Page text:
The app subscription service has unveiled a Setapp for Teams version, which aims to bring apps to team members, and account control to the managers.
A group edition of the app subscription service Setapp has been unveiled. Called Setapp for Teams, it is now available as a public beta and testers can see how to manage a group's collection of apps centrally.
Setapp launched for individuals in 2017 with the promise of offering the use of many different Mac apps for a single monthly fee. At launch, there were 60 apps available, but within 18 months that had ">doubled to 120
">doubled to 120.
The owners of Setapp, MacPaw, say that the total number of apps today is 160.
Individual subscribers pay $9.99 per month and have access to all of these apps for as long as they continue to subscribe. It's the same fee whether they use one app or 120. And as well as being cheaper than buying many apps, it's also convenient. Users can try out an app at length, or they can just download it for the odd occasion that it's needed.
Setapp for Teams brings exactly the same collection of apps, but for a lower per-person cost, and with management controls for team leaders. A team must consist of at least four people, and the cost per team member is $8.99 per month.
For any one person in the team, what they get is what they would if they were subscribing individually. For the team leader, though, they get the benefit of being able to deploy the apps to a new hire or when an individual leaves.
The crucial parts of Setapp for Teams are the apps that are available, and the system for managing users.
The apps remain the same, if growing, selection, which we've previously described as falling into three categories. There are the headline ones, the high-profile and very popular apps such as the Ulysses writing tool, and two that AppleInsider has called essential menu bar apps, the iStat Menus Mac utility, and Bartender 3.
Then there are a kind of middle tier where the apps are good, but not necessarily the very best in their field. Or perhaps which are useful, but only for occasional and very specific use.
Like any other bundle, Setapp for Teams contains other apps that are fillers. With 160, it also now has more overlapping titles such as multiple different apps for working with PDFs or two of the best mind mapping tools in Mind Node and iThoughts X.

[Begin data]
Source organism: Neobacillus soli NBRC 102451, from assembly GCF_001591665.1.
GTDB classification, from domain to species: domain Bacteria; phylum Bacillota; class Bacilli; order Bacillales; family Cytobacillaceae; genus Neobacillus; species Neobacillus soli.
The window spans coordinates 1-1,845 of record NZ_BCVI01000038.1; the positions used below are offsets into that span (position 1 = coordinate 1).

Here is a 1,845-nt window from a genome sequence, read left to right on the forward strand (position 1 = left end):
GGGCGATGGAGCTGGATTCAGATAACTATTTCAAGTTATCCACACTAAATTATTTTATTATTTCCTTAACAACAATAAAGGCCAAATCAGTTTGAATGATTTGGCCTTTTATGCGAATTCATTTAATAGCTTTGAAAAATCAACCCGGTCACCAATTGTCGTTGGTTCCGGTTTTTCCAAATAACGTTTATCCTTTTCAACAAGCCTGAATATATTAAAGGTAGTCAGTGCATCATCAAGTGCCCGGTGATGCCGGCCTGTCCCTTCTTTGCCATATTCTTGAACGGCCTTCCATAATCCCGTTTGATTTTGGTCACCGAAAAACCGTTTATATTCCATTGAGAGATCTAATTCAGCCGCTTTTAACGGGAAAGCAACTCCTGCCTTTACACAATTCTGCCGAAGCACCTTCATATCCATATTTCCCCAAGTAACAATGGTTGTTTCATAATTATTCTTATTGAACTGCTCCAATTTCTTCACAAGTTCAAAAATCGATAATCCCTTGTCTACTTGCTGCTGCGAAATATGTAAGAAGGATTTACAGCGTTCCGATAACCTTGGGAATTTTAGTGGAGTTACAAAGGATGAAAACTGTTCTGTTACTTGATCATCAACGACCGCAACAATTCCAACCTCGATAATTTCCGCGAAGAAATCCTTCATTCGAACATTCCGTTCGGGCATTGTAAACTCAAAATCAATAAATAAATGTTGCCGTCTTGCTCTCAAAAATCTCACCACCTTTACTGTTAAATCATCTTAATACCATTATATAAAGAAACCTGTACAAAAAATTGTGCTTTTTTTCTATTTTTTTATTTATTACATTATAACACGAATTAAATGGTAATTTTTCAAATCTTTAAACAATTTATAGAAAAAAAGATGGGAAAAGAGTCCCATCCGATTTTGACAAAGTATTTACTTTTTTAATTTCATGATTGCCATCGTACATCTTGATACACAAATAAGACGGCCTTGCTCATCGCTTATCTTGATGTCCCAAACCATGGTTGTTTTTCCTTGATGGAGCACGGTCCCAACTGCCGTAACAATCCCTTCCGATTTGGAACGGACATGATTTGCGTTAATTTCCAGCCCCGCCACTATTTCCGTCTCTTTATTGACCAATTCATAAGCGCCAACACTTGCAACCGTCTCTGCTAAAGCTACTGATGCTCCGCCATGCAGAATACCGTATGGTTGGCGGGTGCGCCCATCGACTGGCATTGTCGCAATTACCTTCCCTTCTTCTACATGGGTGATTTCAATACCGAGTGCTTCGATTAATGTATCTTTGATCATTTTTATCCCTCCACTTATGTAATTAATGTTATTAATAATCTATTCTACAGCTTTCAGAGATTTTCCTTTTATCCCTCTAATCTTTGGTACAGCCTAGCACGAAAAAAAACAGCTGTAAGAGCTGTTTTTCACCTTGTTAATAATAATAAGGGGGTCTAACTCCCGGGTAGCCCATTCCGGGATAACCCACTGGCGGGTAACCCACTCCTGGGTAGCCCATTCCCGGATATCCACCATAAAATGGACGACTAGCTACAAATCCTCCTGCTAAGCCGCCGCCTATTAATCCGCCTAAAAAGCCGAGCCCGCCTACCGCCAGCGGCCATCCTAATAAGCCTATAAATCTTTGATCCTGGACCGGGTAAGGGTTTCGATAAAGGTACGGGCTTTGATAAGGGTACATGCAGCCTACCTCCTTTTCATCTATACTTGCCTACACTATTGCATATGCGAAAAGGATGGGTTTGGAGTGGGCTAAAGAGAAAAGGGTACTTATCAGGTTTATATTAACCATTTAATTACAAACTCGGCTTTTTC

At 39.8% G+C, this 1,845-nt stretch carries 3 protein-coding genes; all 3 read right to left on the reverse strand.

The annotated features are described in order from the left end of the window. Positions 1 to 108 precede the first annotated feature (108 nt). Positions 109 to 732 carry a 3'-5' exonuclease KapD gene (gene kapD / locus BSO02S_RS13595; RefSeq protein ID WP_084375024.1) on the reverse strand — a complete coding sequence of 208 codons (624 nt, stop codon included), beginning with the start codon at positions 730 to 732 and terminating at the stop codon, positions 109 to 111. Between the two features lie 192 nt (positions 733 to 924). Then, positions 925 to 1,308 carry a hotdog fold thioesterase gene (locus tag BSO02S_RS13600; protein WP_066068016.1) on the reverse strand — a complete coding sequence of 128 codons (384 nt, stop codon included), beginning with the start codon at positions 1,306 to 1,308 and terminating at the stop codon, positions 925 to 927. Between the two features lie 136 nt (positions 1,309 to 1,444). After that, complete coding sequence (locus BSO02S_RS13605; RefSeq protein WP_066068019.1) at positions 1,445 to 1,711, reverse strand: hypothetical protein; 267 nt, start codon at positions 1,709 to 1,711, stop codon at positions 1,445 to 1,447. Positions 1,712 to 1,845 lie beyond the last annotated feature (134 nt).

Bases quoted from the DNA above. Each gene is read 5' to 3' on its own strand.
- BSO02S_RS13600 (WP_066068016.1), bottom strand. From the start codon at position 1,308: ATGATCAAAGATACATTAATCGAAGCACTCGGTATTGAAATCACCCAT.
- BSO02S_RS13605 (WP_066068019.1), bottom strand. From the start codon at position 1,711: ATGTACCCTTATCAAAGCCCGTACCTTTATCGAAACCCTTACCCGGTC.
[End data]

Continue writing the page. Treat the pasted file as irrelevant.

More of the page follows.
Overall, it is a very good collection and economically Setapp is a boon. There are almost certainly enough apps that users will want that Setapp for individuals is a bargain.
If you're running a team, there is more than an advantage to having everyone using the same apps, so Setapp for Teams is a logical and promising extension of the service. It's just got to be harder to find the apps that are right for everyone.
Just as corporations might impose Office 365, so a company could impose Setapp for Teams and get similar benefits. Not only would every staff member be using the same app, they'd be using the same version, and that's a help for collaboration and cutting down on the friction of sharing documents around.
There is the question of management, though, and that's probably why MacPaw is releasing Setapp for Teams as a public beta. It's widening its testing pool to see how management works across more companies and different types of firm.
AppleInsider has been testing a private beta version for most of this year, and the management has not always been smooth. All of the management is done via the Setapp website, rather than in an app, and we've had issues with users not being able to sign in, or a manager having problems assigning users.
These were undoubtedly beta issues, and the AppleInsider testers using it now haven't found problems in a couple of months. It is the area we're most concentrating on, though, as Setapp has the apps, it just needs to really nail down the team management element.